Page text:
Cindy stops by the bathroom, sets her books on the sink, undoes her jeans, and sits. Elliot. Loony, mystic Elliot. As her husband wandered from the liberal Christianity that became their common ground, Cindy watched him go, baffled, and a little betrayed. How the moldy esoterica of Elliot’s childhood could still sway him mystifies her. She remembers the Chesterton quote. Chesterton? When people stop believing in God, they start believing in everything else.
Cindy stands, flushes, wonders if she chose rightly in marrying Elliot — but is careful to halt the onset of regret.
In Cindy’s world, regret spurs change.
Todd enters without knocking. The screen door slams; Todd flips on the kitchen light. “Time to shut off the Gloom Machine, Dr. Morbid,” he says.
Elliot blinks; his irises curdle; his pupils pin. “Bastard,” he says.
A hug would be in order, but the kitchen counter divides them. The light makes Todd a glarey angel. When Elliot was the hunted new boy at school — after his mother’s divorce and their subsequent move — Todd became his Christian Warrior, suspended for fighting the bullies that incited Elliot’s panic attacks. In Elliot’s eyes, an angelic glow lingers about Todd still, this bright figure against roiling, mortal shade.
“Where’s Cindy?” asks Todd.
Elliot glances into the darkness of the hallway. “Making the bed,” he says.
Elliot pours Todd a glass of milk; Todd thanks him. He won’t ask about Parris Island — there were emails — and he won’t ask about the flight back. Todd’s first visit was to Talitha, his girlfriend, who now runs the Bible Bastian Community Church youth group where Todd, Cindy, and Elliot met thirteen years ago.
“What did she say?” asks Elliot. “Will we be your best man this time?”
Todd takes a ring from his pocket and sets it on the counter.
Every color scintillates in its hard heart.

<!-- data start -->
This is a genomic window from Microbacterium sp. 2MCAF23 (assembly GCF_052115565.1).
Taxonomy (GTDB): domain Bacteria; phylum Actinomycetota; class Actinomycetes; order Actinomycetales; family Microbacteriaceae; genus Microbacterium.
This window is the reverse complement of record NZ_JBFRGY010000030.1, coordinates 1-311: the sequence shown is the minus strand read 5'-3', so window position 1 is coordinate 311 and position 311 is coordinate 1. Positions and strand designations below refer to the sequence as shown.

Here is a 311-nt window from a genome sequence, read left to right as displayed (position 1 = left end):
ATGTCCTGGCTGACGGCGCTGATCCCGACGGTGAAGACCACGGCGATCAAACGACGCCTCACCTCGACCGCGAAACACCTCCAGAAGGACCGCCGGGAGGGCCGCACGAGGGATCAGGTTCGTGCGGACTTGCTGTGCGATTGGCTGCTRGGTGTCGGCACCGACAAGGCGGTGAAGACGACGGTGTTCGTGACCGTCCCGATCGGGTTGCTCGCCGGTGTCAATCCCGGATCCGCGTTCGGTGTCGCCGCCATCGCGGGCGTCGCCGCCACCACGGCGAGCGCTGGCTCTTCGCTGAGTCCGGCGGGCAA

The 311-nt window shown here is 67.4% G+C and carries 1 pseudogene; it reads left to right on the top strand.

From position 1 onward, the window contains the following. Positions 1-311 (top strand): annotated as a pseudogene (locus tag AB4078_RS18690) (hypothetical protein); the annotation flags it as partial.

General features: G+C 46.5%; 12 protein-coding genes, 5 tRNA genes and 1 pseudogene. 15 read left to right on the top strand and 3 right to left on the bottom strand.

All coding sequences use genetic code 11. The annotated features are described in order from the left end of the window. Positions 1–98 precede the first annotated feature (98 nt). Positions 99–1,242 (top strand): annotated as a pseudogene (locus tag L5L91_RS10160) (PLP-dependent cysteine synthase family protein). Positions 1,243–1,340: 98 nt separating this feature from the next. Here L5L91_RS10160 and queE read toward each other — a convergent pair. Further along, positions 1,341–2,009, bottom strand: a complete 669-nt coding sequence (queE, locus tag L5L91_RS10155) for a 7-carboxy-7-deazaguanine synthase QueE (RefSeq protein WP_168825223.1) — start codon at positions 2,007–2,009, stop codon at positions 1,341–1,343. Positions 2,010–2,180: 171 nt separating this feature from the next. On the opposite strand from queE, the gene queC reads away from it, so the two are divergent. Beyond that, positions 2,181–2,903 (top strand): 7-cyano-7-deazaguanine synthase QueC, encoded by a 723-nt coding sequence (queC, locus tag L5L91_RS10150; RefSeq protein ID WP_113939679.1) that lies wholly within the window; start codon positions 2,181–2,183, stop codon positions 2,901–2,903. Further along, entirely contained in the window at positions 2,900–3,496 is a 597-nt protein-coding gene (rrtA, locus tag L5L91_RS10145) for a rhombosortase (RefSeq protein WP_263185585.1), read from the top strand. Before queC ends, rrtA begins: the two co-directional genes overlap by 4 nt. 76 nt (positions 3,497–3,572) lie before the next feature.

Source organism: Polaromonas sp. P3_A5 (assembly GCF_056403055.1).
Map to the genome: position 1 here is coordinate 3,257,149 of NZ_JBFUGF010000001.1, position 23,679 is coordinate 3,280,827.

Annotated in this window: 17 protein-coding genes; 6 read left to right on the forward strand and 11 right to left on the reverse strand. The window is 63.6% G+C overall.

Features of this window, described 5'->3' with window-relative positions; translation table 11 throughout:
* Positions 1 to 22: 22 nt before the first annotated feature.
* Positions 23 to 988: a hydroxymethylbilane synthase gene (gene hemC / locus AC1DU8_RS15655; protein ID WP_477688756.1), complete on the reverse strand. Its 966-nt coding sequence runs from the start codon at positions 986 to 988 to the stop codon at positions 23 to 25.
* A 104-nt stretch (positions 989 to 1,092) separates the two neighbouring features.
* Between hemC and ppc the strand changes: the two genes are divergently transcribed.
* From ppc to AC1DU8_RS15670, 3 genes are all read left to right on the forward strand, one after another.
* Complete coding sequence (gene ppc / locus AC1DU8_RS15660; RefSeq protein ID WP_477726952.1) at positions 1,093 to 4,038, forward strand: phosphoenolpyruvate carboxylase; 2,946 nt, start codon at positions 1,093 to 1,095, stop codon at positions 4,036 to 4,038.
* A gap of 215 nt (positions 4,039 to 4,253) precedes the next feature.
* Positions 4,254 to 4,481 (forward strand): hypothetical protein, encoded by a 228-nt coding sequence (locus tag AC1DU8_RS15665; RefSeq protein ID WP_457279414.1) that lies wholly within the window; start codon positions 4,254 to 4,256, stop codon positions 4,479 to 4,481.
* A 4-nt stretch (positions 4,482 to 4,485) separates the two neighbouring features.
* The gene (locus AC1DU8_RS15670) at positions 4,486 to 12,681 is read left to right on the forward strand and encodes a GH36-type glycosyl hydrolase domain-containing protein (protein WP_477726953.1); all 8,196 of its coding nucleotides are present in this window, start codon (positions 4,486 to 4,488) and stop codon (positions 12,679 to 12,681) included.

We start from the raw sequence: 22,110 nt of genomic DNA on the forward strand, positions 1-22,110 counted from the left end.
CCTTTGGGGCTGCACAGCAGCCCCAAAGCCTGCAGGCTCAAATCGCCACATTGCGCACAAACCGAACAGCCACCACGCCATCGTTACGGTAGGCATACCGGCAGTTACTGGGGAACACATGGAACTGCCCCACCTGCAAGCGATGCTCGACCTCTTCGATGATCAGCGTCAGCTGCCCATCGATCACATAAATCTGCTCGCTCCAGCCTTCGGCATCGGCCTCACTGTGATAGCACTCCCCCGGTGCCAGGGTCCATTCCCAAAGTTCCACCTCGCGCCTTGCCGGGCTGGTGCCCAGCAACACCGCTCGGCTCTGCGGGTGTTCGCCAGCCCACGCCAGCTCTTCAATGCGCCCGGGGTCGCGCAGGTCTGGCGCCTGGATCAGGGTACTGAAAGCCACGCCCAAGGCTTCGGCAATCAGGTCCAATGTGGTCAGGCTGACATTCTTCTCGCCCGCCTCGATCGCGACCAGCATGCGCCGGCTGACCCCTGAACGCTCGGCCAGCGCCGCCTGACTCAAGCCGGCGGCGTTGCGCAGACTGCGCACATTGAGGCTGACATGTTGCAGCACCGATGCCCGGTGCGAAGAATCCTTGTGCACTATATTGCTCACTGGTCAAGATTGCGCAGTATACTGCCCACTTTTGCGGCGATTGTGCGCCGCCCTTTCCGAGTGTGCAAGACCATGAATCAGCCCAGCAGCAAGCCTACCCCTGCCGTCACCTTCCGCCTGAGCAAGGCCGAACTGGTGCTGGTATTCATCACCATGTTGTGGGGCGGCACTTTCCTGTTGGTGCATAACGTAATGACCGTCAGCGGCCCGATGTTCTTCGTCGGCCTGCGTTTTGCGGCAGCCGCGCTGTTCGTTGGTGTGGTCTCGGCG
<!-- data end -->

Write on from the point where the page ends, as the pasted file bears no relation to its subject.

In the southwest corner of the house, Cindy and Elliot’s bedroom gets the day’s last light. Orange sun squares glow on the closet door, tastefully overlooking a laundry-strewn floor, and a bureau littered with abandoned plates and cups. How does their bedroom get so messy so fast? According to Cindy and Elliot’s agreement, each does the chores that they enjoy. Stacks of clean folded clothes in the closet please Cindy. An artfully made bed pleases Elliot.
The windows are speckled with grass and dirty old rain.
This morning, Elliot went to fuel the lawnmower before making the bed or doing any of his appointed tasks. Cindy will do his, as well as her own — and settle for imperfection.
She’ll prepare the room first, she decides, and then herself.
“But what did she say?” asks Elliot.
“After no?” says Todd. “Talitha doesn’t want to start a life and then have a big weird chunk cut out of it. She’ll marry me when I return. She cried. And she said we could make out.”
“Yes.” Elliot sees Todd is still intoxicated by it. Abstinence has given his friend an extraordinary sensitivity to pleasure.
“And that’s it?”
“Yes sir, sir.”
Though Talitha’s no comes as no surprise, Elliot finds it tragic that anyone might die a virgin. Especially someone as beautiful as Todd. Still, he saw this coming. Todd and Talitha keep faith with their beliefs. Marriage was Todd’s best chance.
“I’ll come back and we’ll get married then,” says Todd.
Elliot looks at him.
“There are fewer casualties with this war than with previous wars. Thanks to body armor.”
Body armor. The phrase strikes Elliot as redundant, but irks him in other ways too. Body armor may or may not be delivered. Body armor may get you home alive, but unable to pick up your children with your prosthetic arms.